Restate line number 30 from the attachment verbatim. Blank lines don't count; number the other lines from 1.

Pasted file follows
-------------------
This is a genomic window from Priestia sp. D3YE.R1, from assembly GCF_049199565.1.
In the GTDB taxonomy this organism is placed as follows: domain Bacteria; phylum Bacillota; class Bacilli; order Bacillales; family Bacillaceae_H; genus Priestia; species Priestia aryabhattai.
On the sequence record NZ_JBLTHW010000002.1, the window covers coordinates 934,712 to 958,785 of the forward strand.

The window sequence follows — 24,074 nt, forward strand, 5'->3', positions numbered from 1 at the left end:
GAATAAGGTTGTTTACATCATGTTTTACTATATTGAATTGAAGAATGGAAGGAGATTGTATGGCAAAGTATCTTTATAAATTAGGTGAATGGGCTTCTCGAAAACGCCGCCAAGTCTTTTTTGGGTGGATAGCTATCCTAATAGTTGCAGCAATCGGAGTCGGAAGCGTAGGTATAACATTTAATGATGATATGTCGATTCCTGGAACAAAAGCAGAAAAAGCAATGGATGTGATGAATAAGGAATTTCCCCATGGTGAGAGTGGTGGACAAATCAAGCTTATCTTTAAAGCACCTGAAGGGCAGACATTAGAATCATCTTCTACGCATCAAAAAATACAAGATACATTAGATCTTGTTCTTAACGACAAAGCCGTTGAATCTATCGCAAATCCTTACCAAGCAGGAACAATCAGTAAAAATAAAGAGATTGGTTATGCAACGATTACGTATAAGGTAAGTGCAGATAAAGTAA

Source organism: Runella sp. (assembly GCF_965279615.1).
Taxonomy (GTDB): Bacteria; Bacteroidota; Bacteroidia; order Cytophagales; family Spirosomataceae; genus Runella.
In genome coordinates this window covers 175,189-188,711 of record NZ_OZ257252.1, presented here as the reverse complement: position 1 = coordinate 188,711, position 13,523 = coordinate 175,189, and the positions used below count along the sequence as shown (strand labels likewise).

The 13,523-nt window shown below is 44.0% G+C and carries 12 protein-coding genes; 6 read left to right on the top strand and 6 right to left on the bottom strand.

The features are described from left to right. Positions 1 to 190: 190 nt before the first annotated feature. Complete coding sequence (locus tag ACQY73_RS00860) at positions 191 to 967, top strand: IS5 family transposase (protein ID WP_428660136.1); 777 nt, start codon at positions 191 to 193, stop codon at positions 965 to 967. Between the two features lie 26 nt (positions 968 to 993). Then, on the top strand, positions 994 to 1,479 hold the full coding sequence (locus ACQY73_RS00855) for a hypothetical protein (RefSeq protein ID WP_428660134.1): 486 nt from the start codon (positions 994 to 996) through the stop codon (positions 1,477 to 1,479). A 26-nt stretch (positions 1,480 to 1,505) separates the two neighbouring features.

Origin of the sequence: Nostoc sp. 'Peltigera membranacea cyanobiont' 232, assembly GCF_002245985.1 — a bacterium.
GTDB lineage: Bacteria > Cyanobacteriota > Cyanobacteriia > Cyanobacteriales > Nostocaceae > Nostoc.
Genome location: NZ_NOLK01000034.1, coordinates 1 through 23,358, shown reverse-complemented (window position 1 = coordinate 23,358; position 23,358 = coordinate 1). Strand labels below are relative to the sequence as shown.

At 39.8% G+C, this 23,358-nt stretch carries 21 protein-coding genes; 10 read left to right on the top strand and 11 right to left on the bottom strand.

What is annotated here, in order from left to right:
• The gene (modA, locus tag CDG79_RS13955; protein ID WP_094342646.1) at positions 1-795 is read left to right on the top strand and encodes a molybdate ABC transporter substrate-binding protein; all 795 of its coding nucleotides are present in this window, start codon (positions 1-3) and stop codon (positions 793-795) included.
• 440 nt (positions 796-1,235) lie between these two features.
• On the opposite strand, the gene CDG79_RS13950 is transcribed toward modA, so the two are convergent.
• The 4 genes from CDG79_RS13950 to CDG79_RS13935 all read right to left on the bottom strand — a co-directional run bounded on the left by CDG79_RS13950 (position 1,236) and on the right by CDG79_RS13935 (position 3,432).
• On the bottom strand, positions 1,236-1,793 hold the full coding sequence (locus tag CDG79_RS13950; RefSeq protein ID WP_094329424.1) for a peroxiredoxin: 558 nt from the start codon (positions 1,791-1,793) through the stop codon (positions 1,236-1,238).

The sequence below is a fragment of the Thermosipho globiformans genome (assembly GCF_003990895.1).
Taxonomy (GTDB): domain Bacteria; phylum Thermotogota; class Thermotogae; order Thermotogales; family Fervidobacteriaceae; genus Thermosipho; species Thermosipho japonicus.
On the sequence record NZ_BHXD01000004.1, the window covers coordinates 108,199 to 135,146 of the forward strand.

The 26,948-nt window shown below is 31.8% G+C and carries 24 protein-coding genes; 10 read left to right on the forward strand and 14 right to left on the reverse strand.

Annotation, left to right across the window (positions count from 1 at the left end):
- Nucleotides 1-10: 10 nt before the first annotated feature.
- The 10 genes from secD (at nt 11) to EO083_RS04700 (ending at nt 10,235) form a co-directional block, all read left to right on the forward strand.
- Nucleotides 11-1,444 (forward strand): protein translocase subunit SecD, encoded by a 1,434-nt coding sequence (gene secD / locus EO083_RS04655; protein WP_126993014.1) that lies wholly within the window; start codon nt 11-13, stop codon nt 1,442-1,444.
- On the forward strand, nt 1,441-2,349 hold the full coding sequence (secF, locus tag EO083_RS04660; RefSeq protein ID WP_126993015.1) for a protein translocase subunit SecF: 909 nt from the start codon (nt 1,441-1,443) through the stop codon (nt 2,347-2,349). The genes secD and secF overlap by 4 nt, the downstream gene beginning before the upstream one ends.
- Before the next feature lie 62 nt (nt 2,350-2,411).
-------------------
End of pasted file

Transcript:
- Before the next feature lie 62 nt (nt 2,350-2,411).